Pain or Swelling in Mouth

Regardless if it is sensitivity, bleeding gums, or even the sensation of inflammation or burning, many of us experience pain inside our mouth. It is possible for pain and swelling to occur anywhere inside the mouth including on the tongue, the gums, insides of the cheeks, and on roof of the mouth. If you are experiencing severe mouth pain, it is important to contact your dentist immediately as it could suggest there is a more severe issue. For proper treatment of the pain, it is critical to first understand the cause of your pain and swelling.

Sores in the Mouth

Various issues can cause mouth sores. One common sore patients experience is canker sores. These are small ulcers which can form on the inside of the cheeks, tongue, gums, or roof of the mouth. The sores are easily identified as they contain a white lesion with a red border. Before they are visible, canker sores may cause a slight tingling or burning sensation.

For most patients, canker sores will eventually heal on their own without treatment. In some cases, however, your dentist may prescribe an antimicrobial mouth rinse, antibiotic, or corticosteroid which can aid in the healing process. Aside from canker sores, there are other types of sores which can develop in the mouth. In some cases, mouth sores are a sign of a more serious problem like oral cancer. If your mouth sores are severe or are lasting for extended periods, follow up with your dentist to ensure there are not underlying health concerns.

Oral Injury

Many patients experience injuries to the mouth or tooth which can result in pain or swelling. These types of accidental injuries can include falling, biting your lip, being hit by another object, cracking your tooth, scratching the gums, or burning your tongue. Professional dental treatment may be required based on how severe the injury is and the type of damage.

For patients who have a cracked tooth, they often experience increased sensitivity to hot and cold temperatures. The pain may come and go or become worse when eating.


An occasional sharp pain or throbbing without an obvious cause is often a symptom of tooth decay. Patients who experience tenderness when eating or are sensitive to hot and cold may have a cavity and need to seek treatment. It is especially important to treat cavities right away to prevent the decay from progressing and to preserve the tooth. For mild cavities, a tooth-colored filling is commonly used. When severe decay is present, a root canal may be required. In extreme cases, the tooth may need to be extracted.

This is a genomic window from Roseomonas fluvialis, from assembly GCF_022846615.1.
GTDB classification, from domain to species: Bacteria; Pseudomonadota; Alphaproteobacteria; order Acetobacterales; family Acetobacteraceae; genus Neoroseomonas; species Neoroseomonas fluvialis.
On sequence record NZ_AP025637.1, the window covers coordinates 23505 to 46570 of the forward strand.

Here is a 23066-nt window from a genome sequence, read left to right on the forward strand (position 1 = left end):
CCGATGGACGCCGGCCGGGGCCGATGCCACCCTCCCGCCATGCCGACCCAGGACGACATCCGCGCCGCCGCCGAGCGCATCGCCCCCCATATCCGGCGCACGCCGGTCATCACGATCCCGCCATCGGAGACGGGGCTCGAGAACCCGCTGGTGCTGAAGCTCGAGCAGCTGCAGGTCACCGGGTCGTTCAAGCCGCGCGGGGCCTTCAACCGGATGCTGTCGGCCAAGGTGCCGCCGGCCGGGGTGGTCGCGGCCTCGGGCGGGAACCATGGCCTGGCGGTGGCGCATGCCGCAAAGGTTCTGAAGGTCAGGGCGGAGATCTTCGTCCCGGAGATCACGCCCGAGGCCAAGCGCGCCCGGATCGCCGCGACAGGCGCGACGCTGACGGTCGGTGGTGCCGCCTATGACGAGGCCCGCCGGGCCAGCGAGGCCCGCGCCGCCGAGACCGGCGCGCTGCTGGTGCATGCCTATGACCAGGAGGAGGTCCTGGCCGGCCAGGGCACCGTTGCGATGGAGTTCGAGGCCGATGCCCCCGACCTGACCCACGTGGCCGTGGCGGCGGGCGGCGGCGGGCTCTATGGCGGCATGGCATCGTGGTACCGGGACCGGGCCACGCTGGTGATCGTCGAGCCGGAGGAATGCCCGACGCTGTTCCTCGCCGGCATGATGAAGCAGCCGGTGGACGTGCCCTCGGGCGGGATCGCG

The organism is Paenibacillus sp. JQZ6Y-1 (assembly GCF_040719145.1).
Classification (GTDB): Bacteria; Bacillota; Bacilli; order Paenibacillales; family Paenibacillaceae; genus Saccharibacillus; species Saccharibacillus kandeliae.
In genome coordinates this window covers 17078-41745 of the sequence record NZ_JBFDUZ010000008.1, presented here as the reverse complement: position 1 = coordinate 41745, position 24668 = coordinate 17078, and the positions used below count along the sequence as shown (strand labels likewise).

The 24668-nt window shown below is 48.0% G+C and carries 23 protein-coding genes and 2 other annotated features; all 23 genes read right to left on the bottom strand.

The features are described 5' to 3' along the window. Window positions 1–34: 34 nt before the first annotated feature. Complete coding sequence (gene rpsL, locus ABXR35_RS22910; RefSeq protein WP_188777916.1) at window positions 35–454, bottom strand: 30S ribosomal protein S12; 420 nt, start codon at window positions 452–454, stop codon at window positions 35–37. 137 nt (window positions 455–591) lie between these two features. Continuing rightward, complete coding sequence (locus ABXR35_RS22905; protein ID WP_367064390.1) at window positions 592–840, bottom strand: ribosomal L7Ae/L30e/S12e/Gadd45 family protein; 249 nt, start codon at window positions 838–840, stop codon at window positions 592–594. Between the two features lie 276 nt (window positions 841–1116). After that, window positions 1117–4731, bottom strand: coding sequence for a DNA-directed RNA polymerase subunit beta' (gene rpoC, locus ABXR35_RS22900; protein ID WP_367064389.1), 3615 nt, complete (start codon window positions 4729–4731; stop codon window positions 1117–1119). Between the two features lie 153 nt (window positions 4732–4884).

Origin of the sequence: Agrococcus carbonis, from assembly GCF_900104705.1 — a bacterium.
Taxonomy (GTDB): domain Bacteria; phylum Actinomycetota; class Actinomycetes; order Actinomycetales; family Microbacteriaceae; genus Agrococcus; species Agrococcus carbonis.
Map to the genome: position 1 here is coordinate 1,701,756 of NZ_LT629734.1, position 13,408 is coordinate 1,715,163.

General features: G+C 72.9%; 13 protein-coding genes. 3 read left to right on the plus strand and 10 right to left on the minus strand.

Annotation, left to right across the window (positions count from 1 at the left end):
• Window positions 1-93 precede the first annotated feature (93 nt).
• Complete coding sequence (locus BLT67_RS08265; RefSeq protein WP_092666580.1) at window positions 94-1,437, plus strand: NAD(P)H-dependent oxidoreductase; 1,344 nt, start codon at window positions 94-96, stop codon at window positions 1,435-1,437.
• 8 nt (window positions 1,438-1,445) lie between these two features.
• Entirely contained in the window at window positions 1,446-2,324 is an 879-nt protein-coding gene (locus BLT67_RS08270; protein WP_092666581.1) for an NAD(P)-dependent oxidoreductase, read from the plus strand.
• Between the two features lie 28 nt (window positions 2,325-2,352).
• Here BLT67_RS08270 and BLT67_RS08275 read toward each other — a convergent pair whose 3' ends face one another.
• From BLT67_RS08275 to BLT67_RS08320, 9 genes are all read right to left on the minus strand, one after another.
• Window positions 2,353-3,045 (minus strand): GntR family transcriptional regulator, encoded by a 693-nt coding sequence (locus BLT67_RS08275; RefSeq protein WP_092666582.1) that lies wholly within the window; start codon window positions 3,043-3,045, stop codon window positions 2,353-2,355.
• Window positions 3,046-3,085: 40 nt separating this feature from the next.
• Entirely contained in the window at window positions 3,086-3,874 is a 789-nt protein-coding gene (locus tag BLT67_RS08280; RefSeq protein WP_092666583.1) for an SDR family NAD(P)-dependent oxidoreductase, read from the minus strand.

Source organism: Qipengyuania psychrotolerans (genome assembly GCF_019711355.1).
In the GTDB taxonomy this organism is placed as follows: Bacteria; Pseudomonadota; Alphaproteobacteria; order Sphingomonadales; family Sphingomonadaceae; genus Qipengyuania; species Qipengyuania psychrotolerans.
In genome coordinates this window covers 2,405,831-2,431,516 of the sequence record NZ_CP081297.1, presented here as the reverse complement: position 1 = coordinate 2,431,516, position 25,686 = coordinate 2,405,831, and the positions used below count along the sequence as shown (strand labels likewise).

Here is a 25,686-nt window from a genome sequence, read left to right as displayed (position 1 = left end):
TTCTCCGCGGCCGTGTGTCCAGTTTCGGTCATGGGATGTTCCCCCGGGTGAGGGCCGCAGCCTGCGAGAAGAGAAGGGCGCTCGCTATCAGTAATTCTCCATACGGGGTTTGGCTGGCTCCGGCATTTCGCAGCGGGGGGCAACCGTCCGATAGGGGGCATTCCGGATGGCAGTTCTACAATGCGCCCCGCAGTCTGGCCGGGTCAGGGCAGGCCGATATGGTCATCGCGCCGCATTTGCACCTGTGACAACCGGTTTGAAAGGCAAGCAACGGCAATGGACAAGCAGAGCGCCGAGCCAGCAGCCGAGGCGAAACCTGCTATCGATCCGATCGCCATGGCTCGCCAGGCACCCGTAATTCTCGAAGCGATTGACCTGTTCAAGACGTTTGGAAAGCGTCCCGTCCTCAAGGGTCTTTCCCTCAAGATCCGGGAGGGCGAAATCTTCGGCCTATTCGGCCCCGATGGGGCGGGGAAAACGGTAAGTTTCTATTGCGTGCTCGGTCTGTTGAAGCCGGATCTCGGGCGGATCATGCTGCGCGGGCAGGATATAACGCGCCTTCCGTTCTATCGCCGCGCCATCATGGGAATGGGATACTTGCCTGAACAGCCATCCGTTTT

Dry Mouth

Having a dry mouth is a condition which occurs when the salivary glands fail to properly maintain moisture inside the mouth. Saliva severs in vital roles inside the mouth such as cleaning debris and bacteria from the teeth and also preventing teeth erosion from high levels of acid.

It is common for patients with a dry mouth to feel thirsty, have bad breath, experience mouth sores, develop cavities, or have swelling in the mouth. In some cases, the issue can be resolved increasing the amount of water the patient is consuming and consuming nutritious food.

For patients who have a severe case of dry mouth, professional dental treatment may be necessary. The dentist will identify the cause and determine the optimal treatment plan.

Gum Disease

Gum disease is one of the most common oral health issue which affects adults. Gingivitis, which is the early stage of gum disease, occurs from a buildup of plaque. The plaque causes decay and can result in swollen, bleeding gums or foul breath.

It is possible to reverse gingivitis with good oral hygiene and regular dental care. However, when gingivitis is not properly treated, it can progress into the advanced form of gum disease, periodontitis. This can result in the teeth becoming loose, erosion of the gums, and bone loss.

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